TravelingMan said...

Anonymous said...

Traveling Man I think I just came across the same thing but I will post the link anyhow.

TravelingMan said...

Anonymous said...

Will there be a huge number of finished 787s around PAE this time? No test flights are allowed either. They just got the rework numbers down and now this..

At least these new wont have to go through EMC I hope.

The 787 program is haunted by bad luck.

Andrew Munsell said...

At least they are reporting it is not the electrical system but the batteries, so it is not like they have to redo all the electrical systems, they just need to redesign the batteries and make new ones, test them, give them to the carriers and stick with the good design and implement this process ASAP.

On a good note: "The Boeing 787 is the nicest plane I've ever flown" - Capt. Stanislaw Radzio of LOT Polish, and one of their flight instructors since 1999. He was also the capt. of the 787 LOT Polish aircraft stuck at O'Hare with the groundings

David Cotton said...

IANAE, but I think any fix might be more involved than just redesigned batteries.

There are at least three aspects to this:
1) To find and fix the issue itself.
2) To mitigate the effects of the fire if the fix fails and it happens again.
3) An investigation as to why these issues were not picked up in flight test or earlier (could be done after return to flight).

Mitigation could be ensuring that if the battery catches fire, the fire does not spread (as it did not in these cases), and that the flammable electrolyte do not escape into other areas.

Current best case? Probably that the batteries were manufactured incorrectly (making it a factory test issue), and mitigation alterations are something simple like improved battery unit casings.

Worst case? At a guess, that it is a significant problem with the battery charging circuits that are not easy to fix, causing the FAA to lose confidence in the subsystem. Goodness knows what would happen then: would non lithium-ion batteries of the correct capacity even fit?

Let's hope the problem's found, reproduced, fixes developed and implemented soon, so the beauties can regain the air.

Anonymous said...

Based off what I am reading the batteries were operating at twice the design limit.

Two questions:

1) Shouldn't the batteries be designed and tested to operate at a higher voltage than normal operations.

2) If the investigation shows that the operating the battery caused the malfunction should be a relatively simple fix I.e. incorporate a voltage meter and a breaker so that if the voltage comes close to what should be over the operational design the breaker would trip and shut off power to the battery or close the loop until the voltage decreases and then power would be restored to the battery. Also I have been thinking that quite possibly the airlines weren't properly charging the batteries so that when a plane was at the gate the battery would charge and once airborne the battery would still charge. If the batteries are only needed for starting of the APU an in case of an emergency there should be an option for pilots to take the batteries off the electrical system one the APU is started and a the switch would turn the batteries on incase they were needed.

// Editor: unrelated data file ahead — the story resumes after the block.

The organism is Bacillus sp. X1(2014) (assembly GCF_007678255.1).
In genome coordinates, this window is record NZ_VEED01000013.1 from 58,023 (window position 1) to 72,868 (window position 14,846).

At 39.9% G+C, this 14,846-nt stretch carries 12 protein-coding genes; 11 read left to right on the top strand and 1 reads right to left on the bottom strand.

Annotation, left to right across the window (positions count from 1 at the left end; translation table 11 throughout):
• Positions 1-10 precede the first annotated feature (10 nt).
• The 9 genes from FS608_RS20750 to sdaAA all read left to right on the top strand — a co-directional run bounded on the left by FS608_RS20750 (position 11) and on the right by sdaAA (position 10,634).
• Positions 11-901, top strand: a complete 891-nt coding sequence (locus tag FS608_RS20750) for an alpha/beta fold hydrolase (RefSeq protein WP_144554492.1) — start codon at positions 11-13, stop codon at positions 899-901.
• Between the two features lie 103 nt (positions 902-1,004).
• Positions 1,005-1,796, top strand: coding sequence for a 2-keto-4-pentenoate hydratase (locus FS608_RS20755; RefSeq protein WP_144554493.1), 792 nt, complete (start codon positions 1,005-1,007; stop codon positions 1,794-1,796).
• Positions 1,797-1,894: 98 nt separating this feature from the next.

This is just my two sense from what I have been reading. Anyone else have any ideas?

Anonymous said...

Andrew, that would be terrible. In theory that's how it works but the redesigning and testing process would take several months (probably more than six). We better pray the investigation blames a bad batch or an assembly mistake by Boeing.

If not, does anyone know if it would be possible to put another battery in the 787 that Boeing already uses in other models as a temporary replacement? If not and the investigation blames battery design this would be catastrophic to the program since Boeing would need to design a new battery and then go through months of rigorous testing of that one.

Anonymous said...

Could experimental flights be allowed to say ferry frames to another location, say to Grant, a 30 minute flight from Paine field. If this goes on for a longer time Boeing will run out of space.

TravelingMan said...

Elon Musk said on a twitter posting that Tesla and SpaceX are willing to help with the batteries. They would certainly have a lot of expertise and knowledge to offer.

Andrew Munsell said...

I was hoping it would be a bad batch but it doesn't seem to be that way because of the one that had been flying more than 1 year

Anonymous said...

The one that had been flying for a year recently had its battery

Andrew Munsell said...

Entropian, I had no idea of the battery change.

I revolt my secondary theory, the "switch" theory and I apologize to Airbus. Also I am going back to my original "bad batch" theory.

Lets hope it was just a bad batch. I would like to see SpaceX/Tesla batteries in the 787, it would also help the US economy as they are US companies.

TravelingMan said...

TravelingMan said...

Looks like they're narrowing it down.

Anonymous said...

Just been reading this article below, but it seems more media are reporting the same story. I wonder how much of this is true. If it is true and Boeing Management believe the 787 should not be grounded or are in denial then there is seriously something wrong at the top of the chain. Also Ive heard that Boeing has gone back to SPEECA, and its looking likely SPEECA will not sign and strike...seriously Boeing Execs you just love making the hole bigger and bigger, and right now all the attention is on you and your not getting any good publicity out of this so what makes you think a strike will do you any good.

Max Williams said...

Why did the battery fluid sprayed out? The decision of FAA to ground the US-based 787’s is right. Proper aircraft maintenance should be done to prevent such incidents.

-aircraft avionics @ AvionTEq